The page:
Hello fellow OPMers

I’m glad to have found this site, such a great deal of useful and inspiring information. Thanks to all who have shared their stories and advice.

This is a long post, sorry.

I’m a very recently retired Army Physician Assistant with 12.5 years experience mostly in primary care, military, and occupational medicine. Medicine didn’t occur to me as a career until I found out about the Army PA program. I always preferred science courses, so it wasn’t a huge stretch to go medical. By the time I considered medical school, I was too old for the USUHS (military) medical program. I didn’t want to forfeit a pension by leaving the Army early so I decided to stay in, completing a BS, MPAS, and MPH along the way.

Now that I’ve retired, I’m finally in a position to consider my options fully. It didn’t take long before the thought of medical school popped up again. My challenges are my age (43 now), my lack of prerequisites, and the MCAT. I have taken most of the normal pre-reqs, but in condensed versions for PA school that will most likely not be accepted. Not to mention it’s been over 13 years since I’ve had most of these courses and will need the review to get ready for the MCAT. My PA school GPA was 3.68, all my other course work (undergrad & grad) has been 4.0 to give me a cumulative 3.8.

My current planning involves the academic and financial considerations to reach my eventual goal. I’m currently working in a family care clinic (seeing regular peds for the first time in about 10 years) and planning to save as much money as possible for school over the next two years. I plan to essentially start over with Math by learning Algebra, Geometry, Trig, and then Calculus with the goal of being ready for Physics. I’ll also review/relearn inorganic and organic chemistry again prior to starting my pre med.

I enlisted in Texas so I have several financial aid options. I plan on using my GI Bill benefits for the pre med courses and probably part of med school and once those are used up I’ll hopefully be able to use the Hazlewood act which is supposed to provide for 100% tuition/books for up to 150 hours of education. I don’t know exactly how that will work with med school, but the VA rep I emailed said it could be used for med school.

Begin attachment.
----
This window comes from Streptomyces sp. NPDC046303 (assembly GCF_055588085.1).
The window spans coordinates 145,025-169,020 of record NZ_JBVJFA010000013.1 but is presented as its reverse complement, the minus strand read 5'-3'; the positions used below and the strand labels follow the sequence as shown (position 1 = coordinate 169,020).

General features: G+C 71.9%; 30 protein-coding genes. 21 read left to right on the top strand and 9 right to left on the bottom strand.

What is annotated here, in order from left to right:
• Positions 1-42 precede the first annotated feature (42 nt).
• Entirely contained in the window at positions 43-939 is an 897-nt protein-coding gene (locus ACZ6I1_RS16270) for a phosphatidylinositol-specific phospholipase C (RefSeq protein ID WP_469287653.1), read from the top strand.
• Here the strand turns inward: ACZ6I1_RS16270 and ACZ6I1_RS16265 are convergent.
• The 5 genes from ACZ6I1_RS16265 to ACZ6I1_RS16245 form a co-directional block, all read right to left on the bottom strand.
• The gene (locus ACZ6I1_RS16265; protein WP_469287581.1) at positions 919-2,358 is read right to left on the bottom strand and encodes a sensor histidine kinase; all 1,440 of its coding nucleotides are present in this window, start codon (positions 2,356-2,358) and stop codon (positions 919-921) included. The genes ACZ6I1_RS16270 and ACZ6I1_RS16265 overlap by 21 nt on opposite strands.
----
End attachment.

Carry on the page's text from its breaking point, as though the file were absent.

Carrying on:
My plan is to attend my pre med and med school in Texas for the in state rates (and Hazlewood). Right now I’m looking at the University of St Thomas in Houston since they have a post bac program that has a 67% med school acceptance rate. I’m also leaning towards them because Houston has two medical schools and we want to try and avoid moving again after pre med (we’ll have to move for pre-med since nothing is close enough right now).

Sorry for the long winded post. I’d appreciate any advice or feedback as applicable to my situation.

That post-bacc program seems like a great option.

Having your finances in good shape going in is not a bad idea at all.

Re the math - do the med schools you are interested in require Calc physics? Because many accept non-calc Physics and then you could stop the math review at Algebra and Trig. You certainly only need non-calc physics for the MCAT.

Welcome here, and don’t worry about the long post - you’re in good company here


Thanks for the feedback Kate. The MCAT advice is exactly what I need. I don’t think any of the Texas schools require calc physics specifically, so I may be able to condense my review a bit.

I had seen on another forum where someone recommended reviewing all the way up to calculus for both physics and MCAT preparation, but if the MCAT doesn’t get to that level then I don’t see a need necessarily. I need to check with the pre med program I decide upon and find out what their 1st year physics courses cover and if I can bypass calc and still be prepared.

I think most of the Texas schools allow stats as the math credit instead of calc and I did well in Biostats during my MPH so I’m more inclined to take stats again. I don’t think they will allow my Biostats since it was taught by the Biostats/Epidemiology department and not the math department. I’ve seen many med schools make that distinction for transferability.